By Rob Todor
Mike Fuline and his wife Amy, have five children ages 7 and younger, so he knows all about trying to get kids all moving in the same direction, even if they think they know more than him.
He’ll use that experience to rebuild the University of Mount Union men’s basketball program.
Fuline, 35, was officially named the Purple Raiders’ coach on Tuesday, succeeding Lee Hood, who resigned last month after 19 seasons.
Hood guided Mount Union to the Ohio Athletic Conference championship in 1997, but the Purple Raiders have suffered six consecutive losing seasons.
Fuline comes to Mount Union with a reputation for rebuilding programs. He spent the past six seasons at Jackson High School in Stark County, where he was 95-42, winning the Division I state championship in 2009-10.
“[NCAA] Division III basketball is the best place to be,” Fuline said. “It’s the best because it’s pure. Academics come first, and guys are here because they love to play basketball.
“That’s my goal. Of course, your [success] is always related to wins. But I want guys who will play with a passion. What we have to do is find out who is committed to that.”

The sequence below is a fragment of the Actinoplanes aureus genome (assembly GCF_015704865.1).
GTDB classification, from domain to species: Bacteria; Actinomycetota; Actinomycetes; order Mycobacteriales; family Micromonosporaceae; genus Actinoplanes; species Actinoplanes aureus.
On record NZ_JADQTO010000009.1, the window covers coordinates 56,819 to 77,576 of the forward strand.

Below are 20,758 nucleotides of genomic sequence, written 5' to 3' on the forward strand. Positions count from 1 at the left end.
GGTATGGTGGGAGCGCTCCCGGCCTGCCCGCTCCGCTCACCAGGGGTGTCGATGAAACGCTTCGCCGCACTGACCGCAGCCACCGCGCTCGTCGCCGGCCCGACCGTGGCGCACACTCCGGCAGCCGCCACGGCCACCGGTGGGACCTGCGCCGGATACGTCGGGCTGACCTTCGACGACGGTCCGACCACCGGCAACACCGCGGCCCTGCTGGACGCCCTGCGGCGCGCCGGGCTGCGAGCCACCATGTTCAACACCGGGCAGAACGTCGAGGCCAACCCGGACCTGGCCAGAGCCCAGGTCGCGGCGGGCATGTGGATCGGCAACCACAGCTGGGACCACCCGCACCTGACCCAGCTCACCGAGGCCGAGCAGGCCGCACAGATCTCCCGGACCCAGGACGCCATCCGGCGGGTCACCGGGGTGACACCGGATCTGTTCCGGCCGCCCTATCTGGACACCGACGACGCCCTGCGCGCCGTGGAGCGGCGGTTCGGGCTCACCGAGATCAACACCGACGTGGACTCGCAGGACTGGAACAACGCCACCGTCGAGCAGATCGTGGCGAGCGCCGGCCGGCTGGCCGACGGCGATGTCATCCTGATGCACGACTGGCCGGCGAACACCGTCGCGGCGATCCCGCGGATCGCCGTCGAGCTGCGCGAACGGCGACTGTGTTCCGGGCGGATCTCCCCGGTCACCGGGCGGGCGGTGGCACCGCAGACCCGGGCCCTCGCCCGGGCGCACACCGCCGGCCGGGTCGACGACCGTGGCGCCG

Fuline, a graduate of Kent State, also coached at Rootstown High School, where he was 36-10 in two seasons with one district championship.
His last four Jackson teams were 76-19.
“You have to begin with your core beliefs and principals,” said Fuline of his success plan. “You treat people the right way … then you work their butts off and see who’s committed.
“Players [at Mount Union] are no different than anywhere else. They want to be disciplined. They want to be pushed. So we’re going to find out much.”
Fuline said he struggled with leaving Jackson, but once he met with the search committee at Mount Union he was convinced it was the right move.
“At Jackson you’re leaving people who gave you a chance,” he said. “I can honestly say, over the last six years, there isn’t one thing I would change.”
Fuline, who is the nephew of former Lisbon and Struthers basketball coach (and current Struthers High principal) Joe Fuline, said he relied on advice given to him by his uncle.
“Joe always told me, ‘Never leave [a program] in a bad situation’,” said Mike Fuline. “I’m confident I’m leaving Jackson in a good situation. That made this decision a lot easier.”